8. The pastor suffers from a desire to please everybody. Many pastors I know are people-pleasers by nature. Go see a counselor. Get on your knees. Do whatever you need to do to get over the fear of disappointing people. Courageous leadership is like courageous parenting. Don’t do what your kids want you to do; do what you believe is best for them in the end. Eventually, many of them will thank you. And the rest? Honestly, they’ll probably go to another church that isn’t reaching many people either.

I realize the diagnosis can sound a little harsh, but we have a pretty deep problem on our hands. And radical problems demand radical solutions.

 

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The following is a small group reflection written for our church planting planning team.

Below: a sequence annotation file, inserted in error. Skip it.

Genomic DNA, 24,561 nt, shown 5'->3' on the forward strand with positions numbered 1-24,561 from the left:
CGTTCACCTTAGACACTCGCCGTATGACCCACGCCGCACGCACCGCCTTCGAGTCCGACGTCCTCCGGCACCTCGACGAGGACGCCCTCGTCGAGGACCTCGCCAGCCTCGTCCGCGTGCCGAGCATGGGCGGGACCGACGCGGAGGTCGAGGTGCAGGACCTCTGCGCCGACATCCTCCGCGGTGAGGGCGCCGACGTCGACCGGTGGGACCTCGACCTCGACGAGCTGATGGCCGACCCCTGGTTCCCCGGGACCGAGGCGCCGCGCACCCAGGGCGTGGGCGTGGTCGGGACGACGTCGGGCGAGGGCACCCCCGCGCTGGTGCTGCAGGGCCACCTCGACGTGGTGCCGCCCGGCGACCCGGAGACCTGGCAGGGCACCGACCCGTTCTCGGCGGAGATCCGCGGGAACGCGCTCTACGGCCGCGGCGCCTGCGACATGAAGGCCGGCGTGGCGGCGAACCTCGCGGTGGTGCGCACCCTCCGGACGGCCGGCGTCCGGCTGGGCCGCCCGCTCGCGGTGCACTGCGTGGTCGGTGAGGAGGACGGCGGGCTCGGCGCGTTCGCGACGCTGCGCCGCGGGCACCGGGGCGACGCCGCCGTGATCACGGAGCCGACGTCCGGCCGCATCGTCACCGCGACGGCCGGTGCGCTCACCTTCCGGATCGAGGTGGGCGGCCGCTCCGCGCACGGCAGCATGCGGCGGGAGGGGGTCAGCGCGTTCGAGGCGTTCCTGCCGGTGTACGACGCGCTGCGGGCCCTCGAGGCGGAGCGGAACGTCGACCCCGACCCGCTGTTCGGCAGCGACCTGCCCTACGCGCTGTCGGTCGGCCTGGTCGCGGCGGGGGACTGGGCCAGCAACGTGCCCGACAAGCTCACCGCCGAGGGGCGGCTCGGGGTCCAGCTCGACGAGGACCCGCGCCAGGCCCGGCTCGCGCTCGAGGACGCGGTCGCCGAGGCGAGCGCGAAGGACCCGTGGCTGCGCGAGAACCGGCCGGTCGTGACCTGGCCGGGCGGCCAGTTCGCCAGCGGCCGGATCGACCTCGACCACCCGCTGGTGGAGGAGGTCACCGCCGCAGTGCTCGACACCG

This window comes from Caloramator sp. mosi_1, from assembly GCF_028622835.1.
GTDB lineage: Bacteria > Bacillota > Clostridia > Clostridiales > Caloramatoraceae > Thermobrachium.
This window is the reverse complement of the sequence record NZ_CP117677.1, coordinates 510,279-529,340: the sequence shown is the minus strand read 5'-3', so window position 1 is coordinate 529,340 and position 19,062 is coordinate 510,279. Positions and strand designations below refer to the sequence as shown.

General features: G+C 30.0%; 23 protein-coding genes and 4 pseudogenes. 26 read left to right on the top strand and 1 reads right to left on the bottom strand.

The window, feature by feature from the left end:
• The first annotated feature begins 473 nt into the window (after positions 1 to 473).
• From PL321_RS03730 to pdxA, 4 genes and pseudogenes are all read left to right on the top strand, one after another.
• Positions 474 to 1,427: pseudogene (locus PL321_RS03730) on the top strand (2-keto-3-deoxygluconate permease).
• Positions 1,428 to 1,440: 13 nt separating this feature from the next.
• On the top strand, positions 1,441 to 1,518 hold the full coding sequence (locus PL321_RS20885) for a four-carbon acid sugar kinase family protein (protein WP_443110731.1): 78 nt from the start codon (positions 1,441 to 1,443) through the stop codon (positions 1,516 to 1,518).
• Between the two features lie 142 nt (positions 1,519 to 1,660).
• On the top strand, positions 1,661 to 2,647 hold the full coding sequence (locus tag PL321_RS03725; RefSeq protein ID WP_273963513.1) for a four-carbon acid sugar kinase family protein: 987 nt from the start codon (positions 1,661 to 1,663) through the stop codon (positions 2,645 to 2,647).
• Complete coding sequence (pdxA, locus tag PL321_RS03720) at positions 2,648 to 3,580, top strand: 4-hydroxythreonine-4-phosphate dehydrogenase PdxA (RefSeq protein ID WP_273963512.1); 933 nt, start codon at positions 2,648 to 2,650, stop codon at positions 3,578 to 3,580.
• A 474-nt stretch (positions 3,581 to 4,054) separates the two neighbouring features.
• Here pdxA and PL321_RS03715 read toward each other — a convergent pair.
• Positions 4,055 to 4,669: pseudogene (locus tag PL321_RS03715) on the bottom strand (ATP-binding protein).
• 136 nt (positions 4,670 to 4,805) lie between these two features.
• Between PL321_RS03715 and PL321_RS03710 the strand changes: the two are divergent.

“I would rather be with someone who is real than someone who is good.”

– Philip Yancey

During the 2006 campaign, ‘political correspondents’ for the Daily Show with Jon Stewart purported to provide election coverage from locations all over the state of Ohio. You can see a clip here.

From different towns and cities and polling places.

Every correspondent though reported their story while standing in front of an Applebee’s restaurant.

Each exactly like the other.

As usual, the Daily Show skewered something very true about our culture.

Just think of the homogeneity of our shopping centers. When there is a combination of Barnes and Noble, Home Depot, Target and Panera everywhere, it begins to feel as though every place is the same, or that no place is unique. Or real.